Expression of MDK, encoding the growth factor midkine, led to immunotherapy resistance in melanoma.
Major Finding: Expression of MDK, encoding the growth factor midkine, led to immunotherapy resistance in melanoma.
Concept: MDK or Mdk expression in vivo caused recruitment of immunosuppressive myeloid cells to tumors.
Impact: Immune checkpoint blockade efficacy may be hindered by MDK, so MDK targeting may be of interest.
Although the heparin-binding growth factor midkine (MDK) has been found to prime the premetastatic niche in melanoma, its potential role modulating the tumor immune microenvironment in this malignancy has not been well characterized. To investigate this, Cerezo-Wallis and colleagues started by generating isogenic cell lines that either expressed or lacked MDK. They then performed RNA sequencing to determine the transcriptomic effects of MDK expression in melanoma cells. Examination of data from The Cancer Genome Atlas (TCGA) revealed that melanomas with transcriptional profiles similar to those of the MDK-expressing cells were associated with poorer patient prognoses. In vivo, MDK or Mdk expression in human or murine melanoma tumors, respectively, promoted the recruitment of immunosuppressive myeloid cells to the tumors. Transcriptomic and proteomic analyses were then performed to define MDK-controlled genes in melanoma cells and in the extracellular microenvironment. These studies revealed several connected gene networks acting downstream of MDK, with NF-κB appearing to act as a key regulator. Importantly, high Mdk expression in mouse melanomas led to resistance to immune checkpoint blockade with anti–PD-1 or anti–PD-L1, whereas Mdk knockdown had the opposite effect, sensitizing tumors to the immunotherapies. Macrophages exposed to MDK-expressing tumors acted to suppress CD8+ T-cell function, reducing the T cells' cytotoxicity toward tumor cells, highlighting the possibly immunosuppressive role of MDK in the tumor microenvironment. Finally, in patients with melanoma, overlap of the tumor gene-expression profile with that of MDK-deficient tumors observed in the prior analyses corresponded with an increased chance of response to immune checkpoint blockade. MDK-associated immunomodulatory profiles were also found in TCGA cohorts of patients with other cancer types (glioblastoma, lung adenocarcinoma, and renal adenocarcinoma). Together, these findings identify MDK as a factor that may contribute to immunosuppression in the tumor microenvironment at a detriment to the efficacy of immunotherapies.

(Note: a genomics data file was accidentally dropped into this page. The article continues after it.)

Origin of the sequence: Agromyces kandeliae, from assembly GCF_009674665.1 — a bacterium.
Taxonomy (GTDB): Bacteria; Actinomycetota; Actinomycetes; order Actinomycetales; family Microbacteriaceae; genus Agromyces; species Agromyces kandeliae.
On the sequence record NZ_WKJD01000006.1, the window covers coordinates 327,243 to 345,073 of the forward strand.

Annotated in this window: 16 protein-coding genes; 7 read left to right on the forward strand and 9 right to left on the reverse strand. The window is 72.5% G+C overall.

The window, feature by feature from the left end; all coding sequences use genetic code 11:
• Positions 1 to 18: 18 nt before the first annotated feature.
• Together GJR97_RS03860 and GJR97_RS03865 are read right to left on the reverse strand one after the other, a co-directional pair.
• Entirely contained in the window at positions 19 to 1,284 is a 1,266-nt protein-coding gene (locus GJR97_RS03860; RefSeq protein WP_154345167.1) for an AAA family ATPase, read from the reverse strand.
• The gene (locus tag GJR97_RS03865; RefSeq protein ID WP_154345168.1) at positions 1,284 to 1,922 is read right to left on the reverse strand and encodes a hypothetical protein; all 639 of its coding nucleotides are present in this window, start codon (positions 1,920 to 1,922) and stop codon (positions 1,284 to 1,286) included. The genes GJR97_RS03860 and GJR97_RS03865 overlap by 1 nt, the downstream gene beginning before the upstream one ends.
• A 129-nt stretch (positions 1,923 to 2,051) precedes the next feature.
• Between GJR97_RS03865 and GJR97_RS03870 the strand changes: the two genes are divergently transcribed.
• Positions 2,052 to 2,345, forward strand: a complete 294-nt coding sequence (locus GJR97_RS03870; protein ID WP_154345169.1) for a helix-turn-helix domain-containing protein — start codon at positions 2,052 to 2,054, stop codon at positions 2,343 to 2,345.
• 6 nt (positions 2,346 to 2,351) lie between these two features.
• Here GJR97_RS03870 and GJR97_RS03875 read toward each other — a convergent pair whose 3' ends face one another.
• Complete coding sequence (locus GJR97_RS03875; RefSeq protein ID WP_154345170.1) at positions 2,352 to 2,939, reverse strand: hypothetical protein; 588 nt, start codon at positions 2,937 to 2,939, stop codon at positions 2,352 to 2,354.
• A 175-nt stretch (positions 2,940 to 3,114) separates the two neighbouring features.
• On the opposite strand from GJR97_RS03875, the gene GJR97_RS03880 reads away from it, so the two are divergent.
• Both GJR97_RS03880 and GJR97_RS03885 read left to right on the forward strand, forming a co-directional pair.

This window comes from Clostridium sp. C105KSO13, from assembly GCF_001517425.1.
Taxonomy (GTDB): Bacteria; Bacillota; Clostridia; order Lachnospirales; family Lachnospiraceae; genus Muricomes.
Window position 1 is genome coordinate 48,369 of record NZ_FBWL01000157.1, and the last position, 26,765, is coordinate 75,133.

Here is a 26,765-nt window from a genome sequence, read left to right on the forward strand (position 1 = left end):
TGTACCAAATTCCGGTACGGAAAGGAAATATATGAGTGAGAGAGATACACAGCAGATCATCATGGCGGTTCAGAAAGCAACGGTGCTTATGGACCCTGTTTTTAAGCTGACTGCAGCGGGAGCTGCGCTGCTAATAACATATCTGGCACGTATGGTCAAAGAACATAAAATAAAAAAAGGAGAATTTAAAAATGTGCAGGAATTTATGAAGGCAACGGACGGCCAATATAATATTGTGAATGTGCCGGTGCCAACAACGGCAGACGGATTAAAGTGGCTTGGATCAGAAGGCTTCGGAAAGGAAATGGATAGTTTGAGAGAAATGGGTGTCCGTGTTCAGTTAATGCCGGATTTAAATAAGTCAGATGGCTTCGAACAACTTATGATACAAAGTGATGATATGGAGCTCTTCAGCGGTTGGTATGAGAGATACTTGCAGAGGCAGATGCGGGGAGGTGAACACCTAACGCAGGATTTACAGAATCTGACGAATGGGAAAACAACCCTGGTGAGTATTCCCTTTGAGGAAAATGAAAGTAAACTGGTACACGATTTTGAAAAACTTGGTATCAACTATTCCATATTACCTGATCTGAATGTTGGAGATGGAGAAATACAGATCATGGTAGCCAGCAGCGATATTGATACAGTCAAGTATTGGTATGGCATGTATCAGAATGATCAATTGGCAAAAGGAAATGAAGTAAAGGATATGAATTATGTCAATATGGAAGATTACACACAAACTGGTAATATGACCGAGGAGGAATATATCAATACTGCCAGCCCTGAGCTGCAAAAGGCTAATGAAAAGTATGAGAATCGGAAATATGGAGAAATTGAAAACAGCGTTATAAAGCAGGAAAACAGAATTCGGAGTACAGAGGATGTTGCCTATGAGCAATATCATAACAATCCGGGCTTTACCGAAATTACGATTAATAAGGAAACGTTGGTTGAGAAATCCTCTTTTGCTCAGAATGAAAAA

Cerezo-Wallis D, Contreras-Alcalde M, Troulé K, Catena X, Mucientes C, Calvo TG, et al. Midkine rewires the melanoma microenvironment toward a tolerogenic and immune-resistant state. Nat Med 2020 Oct 19 [Epub ahead of print].
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